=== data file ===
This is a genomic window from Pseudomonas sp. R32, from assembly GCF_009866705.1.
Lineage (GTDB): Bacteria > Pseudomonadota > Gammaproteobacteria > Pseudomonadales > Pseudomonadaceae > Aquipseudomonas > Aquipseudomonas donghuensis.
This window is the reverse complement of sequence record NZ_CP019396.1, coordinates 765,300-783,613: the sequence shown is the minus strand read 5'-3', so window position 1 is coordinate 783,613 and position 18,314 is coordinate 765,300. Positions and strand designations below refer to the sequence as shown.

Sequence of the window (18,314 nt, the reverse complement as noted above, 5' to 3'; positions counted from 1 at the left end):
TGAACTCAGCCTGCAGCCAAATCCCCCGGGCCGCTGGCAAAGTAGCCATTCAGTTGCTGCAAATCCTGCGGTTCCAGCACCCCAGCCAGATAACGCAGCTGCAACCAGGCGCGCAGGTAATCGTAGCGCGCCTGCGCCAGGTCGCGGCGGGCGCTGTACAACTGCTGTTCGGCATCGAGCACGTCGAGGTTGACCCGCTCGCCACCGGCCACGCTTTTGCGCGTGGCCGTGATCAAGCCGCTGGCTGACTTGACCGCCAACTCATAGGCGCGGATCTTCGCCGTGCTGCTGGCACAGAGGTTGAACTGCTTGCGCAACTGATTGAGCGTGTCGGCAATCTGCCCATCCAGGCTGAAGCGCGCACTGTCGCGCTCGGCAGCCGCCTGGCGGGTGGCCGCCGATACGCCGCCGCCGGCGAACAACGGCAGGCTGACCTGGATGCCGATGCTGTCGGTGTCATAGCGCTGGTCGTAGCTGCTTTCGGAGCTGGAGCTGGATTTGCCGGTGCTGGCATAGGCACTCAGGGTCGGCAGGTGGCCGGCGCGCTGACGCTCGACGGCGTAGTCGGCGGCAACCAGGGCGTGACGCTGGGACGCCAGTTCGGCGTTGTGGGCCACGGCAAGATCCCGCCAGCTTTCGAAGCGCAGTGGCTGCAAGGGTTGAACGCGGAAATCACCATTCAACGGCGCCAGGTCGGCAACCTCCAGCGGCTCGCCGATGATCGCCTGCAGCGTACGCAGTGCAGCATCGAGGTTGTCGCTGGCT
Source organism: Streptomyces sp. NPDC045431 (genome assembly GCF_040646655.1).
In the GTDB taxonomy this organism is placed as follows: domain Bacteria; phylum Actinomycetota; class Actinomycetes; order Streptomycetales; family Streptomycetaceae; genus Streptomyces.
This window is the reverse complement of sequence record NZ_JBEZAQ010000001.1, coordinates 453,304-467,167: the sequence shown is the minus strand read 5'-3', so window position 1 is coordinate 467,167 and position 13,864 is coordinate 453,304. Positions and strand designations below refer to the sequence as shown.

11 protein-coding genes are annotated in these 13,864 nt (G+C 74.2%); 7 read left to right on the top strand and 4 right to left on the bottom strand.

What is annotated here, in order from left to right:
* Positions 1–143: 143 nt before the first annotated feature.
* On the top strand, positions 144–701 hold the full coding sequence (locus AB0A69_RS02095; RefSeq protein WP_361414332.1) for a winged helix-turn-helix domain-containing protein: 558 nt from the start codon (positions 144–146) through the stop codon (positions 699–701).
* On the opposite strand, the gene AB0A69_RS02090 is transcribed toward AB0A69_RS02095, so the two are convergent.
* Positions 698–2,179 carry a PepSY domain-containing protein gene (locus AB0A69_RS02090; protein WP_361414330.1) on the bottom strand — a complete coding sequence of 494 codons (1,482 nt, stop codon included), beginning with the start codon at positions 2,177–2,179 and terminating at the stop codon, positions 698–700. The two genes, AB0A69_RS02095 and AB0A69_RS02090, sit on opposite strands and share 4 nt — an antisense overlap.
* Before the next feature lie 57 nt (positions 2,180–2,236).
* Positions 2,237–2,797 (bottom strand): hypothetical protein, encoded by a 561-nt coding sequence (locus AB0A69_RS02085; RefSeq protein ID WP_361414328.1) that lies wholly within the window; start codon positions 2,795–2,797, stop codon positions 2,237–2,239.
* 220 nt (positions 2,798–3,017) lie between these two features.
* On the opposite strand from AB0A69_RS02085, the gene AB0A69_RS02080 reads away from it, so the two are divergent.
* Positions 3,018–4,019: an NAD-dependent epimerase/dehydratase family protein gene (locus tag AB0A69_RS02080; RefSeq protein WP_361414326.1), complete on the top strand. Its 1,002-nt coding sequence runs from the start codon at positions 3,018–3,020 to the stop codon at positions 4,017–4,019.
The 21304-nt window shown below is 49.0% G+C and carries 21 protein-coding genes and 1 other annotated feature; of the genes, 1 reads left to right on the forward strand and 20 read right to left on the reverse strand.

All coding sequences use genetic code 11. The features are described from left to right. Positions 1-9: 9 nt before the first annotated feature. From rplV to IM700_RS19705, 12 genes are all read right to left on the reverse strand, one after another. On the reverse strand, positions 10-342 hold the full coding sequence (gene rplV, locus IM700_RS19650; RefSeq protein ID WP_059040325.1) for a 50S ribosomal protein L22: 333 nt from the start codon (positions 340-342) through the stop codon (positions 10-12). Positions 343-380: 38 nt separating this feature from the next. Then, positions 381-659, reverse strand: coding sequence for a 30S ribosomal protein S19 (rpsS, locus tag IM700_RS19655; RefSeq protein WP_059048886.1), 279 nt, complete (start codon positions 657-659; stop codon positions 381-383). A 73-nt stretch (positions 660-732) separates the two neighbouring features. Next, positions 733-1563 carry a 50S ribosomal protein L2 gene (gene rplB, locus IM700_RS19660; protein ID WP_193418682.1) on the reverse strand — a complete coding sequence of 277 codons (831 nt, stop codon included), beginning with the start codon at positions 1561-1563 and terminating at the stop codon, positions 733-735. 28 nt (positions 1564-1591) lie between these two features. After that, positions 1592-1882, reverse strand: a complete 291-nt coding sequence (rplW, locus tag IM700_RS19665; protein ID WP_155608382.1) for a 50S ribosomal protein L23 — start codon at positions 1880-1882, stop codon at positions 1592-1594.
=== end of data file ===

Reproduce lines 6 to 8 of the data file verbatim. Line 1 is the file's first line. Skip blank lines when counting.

Source organism: Streptomyces sp. NPDC045431 (genome assembly GCF_040646655.1).
In the GTDB taxonomy this organism is placed as follows: domain Bacteria; phylum Actinomycetota; class Actinomycetes; order Streptomycetales; family Streptomycetaceae; genus Streptomyces.
This window is the reverse complement of sequence record NZ_JBEZAQ010000001.1, coordinates 453,304-467,167: the sequence shown is the minus strand read 5'-3', so window position 1 is coordinate 467,167 and position 13,864 is coordinate 453,304. Positions and strand designations below refer to the sequence as shown.